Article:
The game is up for PFI — the public seems reconciled to the idea that it has worked primarily as a handy accounting tool to keep costly major projects off the government’s balance sheet. But are the secondary benefits enough to protect its reputation as the best — or only — procurement method in times of economic crisis?
The ability of PFIs or PPPs to deliver bargain schemes for the public has been the subject of increasing scrutiny as many schemes mature. The transfer of risk to the private sector and trust that it is better at managing delivery of large schemes than the public sector have been seen as worth the high price tag for such projects.
Construction of major infrastructure is a risky business and negotiating the distribution of risk is a core part of brokering a PFI deal. While the client may retain responsibility for the risks that may see the costs skyrocket — such as low probability, high consequence events — the PFI partner will take a punt on its expertise to manage risks such as poor demand for — or availability of — the asset, or of overspend or programme slippages during construction.
Expertise from consultants and major contractors bolsters their confidence in being able to accurately gauge future demand for the assets and their ability to manage a cost effective project, which is what ultimately gives them the financial motive to take on such a scheme.
But there seems to be a growing backlash against this very idea and concern that too little risk is being transferred — leading some to question the value for money to the taxpayer.
Conservative MP and Commons Treasury select committee member Jesse Norman is one politician who firmly believes that the balance between a bargain for the public purse and a profit for the private partner has not yet been found. And last week his campaign for a PFI rebate from concession holders received a boost as Treasury economic secretary Justine Greening said that she and chancellor George Osborne “thoroughly support” the principle of making savings on PFI contracts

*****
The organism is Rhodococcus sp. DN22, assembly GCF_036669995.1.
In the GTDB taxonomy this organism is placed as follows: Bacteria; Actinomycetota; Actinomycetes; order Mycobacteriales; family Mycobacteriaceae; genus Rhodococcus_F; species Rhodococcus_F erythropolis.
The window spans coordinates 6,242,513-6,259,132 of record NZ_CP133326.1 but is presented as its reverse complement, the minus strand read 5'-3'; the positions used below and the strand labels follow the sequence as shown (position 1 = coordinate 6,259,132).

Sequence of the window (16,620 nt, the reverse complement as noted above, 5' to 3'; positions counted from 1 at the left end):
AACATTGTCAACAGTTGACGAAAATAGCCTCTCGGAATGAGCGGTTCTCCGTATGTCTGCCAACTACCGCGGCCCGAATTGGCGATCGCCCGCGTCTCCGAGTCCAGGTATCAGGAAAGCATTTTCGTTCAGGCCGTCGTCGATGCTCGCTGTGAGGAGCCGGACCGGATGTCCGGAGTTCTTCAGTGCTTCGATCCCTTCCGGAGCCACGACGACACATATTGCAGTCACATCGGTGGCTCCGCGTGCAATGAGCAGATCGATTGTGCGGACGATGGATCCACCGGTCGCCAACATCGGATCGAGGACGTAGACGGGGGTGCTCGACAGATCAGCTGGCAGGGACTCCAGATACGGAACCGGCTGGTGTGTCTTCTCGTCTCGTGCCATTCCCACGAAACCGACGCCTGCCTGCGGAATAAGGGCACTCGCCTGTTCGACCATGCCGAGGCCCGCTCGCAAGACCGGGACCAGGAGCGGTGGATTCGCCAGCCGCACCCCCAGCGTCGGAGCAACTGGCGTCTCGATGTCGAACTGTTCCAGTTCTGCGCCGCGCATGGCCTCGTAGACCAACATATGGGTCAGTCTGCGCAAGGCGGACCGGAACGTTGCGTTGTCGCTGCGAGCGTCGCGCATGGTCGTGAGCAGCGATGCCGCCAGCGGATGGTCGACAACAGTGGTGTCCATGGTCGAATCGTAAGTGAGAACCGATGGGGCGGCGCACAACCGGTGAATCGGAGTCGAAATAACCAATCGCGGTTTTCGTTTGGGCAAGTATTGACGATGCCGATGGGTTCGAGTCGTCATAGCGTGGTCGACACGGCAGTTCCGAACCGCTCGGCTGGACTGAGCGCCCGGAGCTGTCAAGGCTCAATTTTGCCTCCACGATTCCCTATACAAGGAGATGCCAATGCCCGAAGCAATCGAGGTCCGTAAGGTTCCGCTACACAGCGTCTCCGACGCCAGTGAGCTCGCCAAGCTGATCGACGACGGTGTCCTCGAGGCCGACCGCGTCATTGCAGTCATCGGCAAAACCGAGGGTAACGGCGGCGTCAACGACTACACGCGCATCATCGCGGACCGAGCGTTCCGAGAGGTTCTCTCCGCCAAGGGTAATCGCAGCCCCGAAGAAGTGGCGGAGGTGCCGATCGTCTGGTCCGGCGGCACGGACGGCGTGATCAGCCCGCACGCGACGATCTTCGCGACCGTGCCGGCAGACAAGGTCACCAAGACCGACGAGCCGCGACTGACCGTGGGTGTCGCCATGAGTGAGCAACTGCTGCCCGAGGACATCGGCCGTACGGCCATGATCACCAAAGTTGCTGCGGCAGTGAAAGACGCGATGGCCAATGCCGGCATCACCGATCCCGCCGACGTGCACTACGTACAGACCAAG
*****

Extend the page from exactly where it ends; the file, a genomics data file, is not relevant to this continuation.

and pledged to look at how best to do that in the coming weeks and months.
And that assurance can’t come soon enough as last week saw high profile PFI road projects in the spotlight for the wrong reasons. In Ireland, Sinn Féin councillor Maurice Quinlivan slammed the “shambolic” PPP arrangement that delivered the €590M (£525M) Limerick Tunnel under the Shannon River. Under the arrangement the Direct Route consortium — comprising Allied Irish Banks, John Sisk & Son, Lagan, Meridiam Infrastructure Finance, Roadbridge and Strabag — negotiated a savvy deal with the National Roads Authority (NRA) that saw the client retain responsibility for toll revenue shortfalls.
Penalties paid by the NRA to Direct Route amassed to £1.1M over a four month period late last year — at a rate of over £8,900 a day — thanks to traffic running through the tunnel failing to reach predicted levels.
“Sinn Féin constantly warned that the tunnel would be a missed opportunity as it would unfortunately not reach its full potential because it is being tolled and built so close to the city centre,” says Quinlivan.
“Worryingly there is no sign in the immediate future that the tunnel will achieve the 17,000 vehicles a day needed to pass through the tunnel to avoid these penalties. My understanding is that less than 13,000 vehicles a day are using the tunnel. The taxpayer therefore stands to lose millions over the duration of the contract.”
Forecasting has been beset with problems, including on high profile projects such as the Channel Tunnel Rail Link (NCE 2 March). More recently, Brisbane’s Clem7 project in Australia also failed amid an acrimonious dispute about traffic forecasts.
The tolled tunnel opened in mid-March 2010, and recent traffic flow through the tunnel has averaged 24,000 vehicles per day, compared to a forecast average of more than 90,000 per day. Tunnel operator and owner RiverCity Motorway Group went into administration on 25 February as a direct result of the tunnel’s poor performance.
Back in the UK, problems are also surfacing. In February, the Commons Public Accounts Committee labelled the £6.2bn M25 PFI “flawed and biased” and slammed it for its resulting £1bn additional cost to the taxpayer (NCE 10 February).
With 61 PFI projects in the pipeline with a capital value of £7bn — and money tight — the public will no doubt want assurances that they will deliver value for money.
But if the previously distinctive benefits of risk transfer become less convincing, surely the question remains — is PFI worth it where projects rely so heavily on the vagaries of traffic forecasting?